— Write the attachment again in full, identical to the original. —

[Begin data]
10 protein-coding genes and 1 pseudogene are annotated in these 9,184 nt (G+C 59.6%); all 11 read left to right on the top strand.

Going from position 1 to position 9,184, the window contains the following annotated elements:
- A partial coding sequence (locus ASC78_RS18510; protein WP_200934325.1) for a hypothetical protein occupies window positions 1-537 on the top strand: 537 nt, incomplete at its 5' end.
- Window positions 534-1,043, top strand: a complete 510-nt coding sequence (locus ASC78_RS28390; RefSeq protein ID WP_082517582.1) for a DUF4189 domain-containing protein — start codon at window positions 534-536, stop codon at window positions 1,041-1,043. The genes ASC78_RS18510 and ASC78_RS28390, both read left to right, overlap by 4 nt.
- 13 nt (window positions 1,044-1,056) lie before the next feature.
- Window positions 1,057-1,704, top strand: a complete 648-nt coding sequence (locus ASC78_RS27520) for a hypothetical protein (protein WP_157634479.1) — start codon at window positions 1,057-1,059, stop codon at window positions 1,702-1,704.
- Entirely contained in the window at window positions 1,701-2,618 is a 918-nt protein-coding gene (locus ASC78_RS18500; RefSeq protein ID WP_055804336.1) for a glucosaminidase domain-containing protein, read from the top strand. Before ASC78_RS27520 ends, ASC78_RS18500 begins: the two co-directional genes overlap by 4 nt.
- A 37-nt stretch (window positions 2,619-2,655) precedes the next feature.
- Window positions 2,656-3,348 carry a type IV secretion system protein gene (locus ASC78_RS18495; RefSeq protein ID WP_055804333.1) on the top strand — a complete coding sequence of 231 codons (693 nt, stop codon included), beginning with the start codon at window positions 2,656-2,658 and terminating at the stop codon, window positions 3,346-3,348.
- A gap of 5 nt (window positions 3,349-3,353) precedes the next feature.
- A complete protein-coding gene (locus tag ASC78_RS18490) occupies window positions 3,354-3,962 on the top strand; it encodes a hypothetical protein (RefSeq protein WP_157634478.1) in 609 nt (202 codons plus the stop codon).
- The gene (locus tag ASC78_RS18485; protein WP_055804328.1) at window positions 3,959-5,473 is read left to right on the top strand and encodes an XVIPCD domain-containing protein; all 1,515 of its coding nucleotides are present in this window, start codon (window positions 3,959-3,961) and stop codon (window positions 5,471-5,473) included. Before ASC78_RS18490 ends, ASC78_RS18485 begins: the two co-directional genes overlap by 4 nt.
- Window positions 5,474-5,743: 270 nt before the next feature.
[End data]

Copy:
10 protein-coding genes and 1 pseudogene are annotated in these 9,184 nt (G+C 59.6%); all 11 read left to right on the top strand.

Going from position 1 to position 9,184, the window contains the following annotated elements:
- A partial coding sequence (locus ASC78_RS18510; protein WP_200934325.1) for a hypothetical protein occupies window positions 1-537 on the top strand: 537 nt, incomplete at its 5' end.
- Window positions 534-1,043, top strand: a complete 510-nt coding sequence (locus ASC78_RS28390; RefSeq protein ID WP_082517582.1) for a DUF4189 domain-containing protein — start codon at window positions 534-536, stop codon at window positions 1,041-1,043. The genes ASC78_RS18510 and ASC78_RS28390, both read left to right, overlap by 4 nt.
- 13 nt (window positions 1,044-1,056) lie before the next feature.
- Window positions 1,057-1,704, top strand: a complete 648-nt coding sequence (locus ASC78_RS27520) for a hypothetical protein (protein WP_157634479.1) — start codon at window positions 1,057-1,059, stop codon at window positions 1,702-1,704.
- Entirely contained in the window at window positions 1,701-2,618 is a 918-nt protein-coding gene (locus ASC78_RS18500; RefSeq protein ID WP_055804336.1) for a glucosaminidase domain-containing protein, read from the top strand. Before ASC78_RS27520 ends, ASC78_RS18500 begins: the two co-directional genes overlap by 4 nt.
- A 37-nt stretch (window positions 2,619-2,655) precedes the next feature.
- Window positions 2,656-3,348 carry a type IV secretion system protein gene (locus ASC78_RS18495; RefSeq protein ID WP_055804333.1) on the top strand — a complete coding sequence of 231 codons (693 nt, stop codon included), beginning with the start codon at window positions 2,656-2,658 and terminating at the stop codon, window positions 3,346-3,348.
- A gap of 5 nt (window positions 3,349-3,353) precedes the next feature.
- A complete protein-coding gene (locus tag ASC78_RS18490) occupies window positions 3,354-3,962 on the top strand; it encodes a hypothetical protein (RefSeq protein WP_157634478.1) in 609 nt (202 codons plus the stop codon).
- The gene (locus tag ASC78_RS18485; protein WP_055804328.1) at window positions 3,959-5,473 is read left to right on the top strand and encodes an XVIPCD domain-containing protein; all 1,515 of its coding nucleotides are present in this window, start codon (window positions 3,959-3,961) and stop codon (window positions 5,471-5,473) included. Before ASC78_RS18490 ends, ASC78_RS18485 begins: the two co-directional genes overlap by 4 nt.
- Window positions 5,474-5,743: 270 nt before the next feature.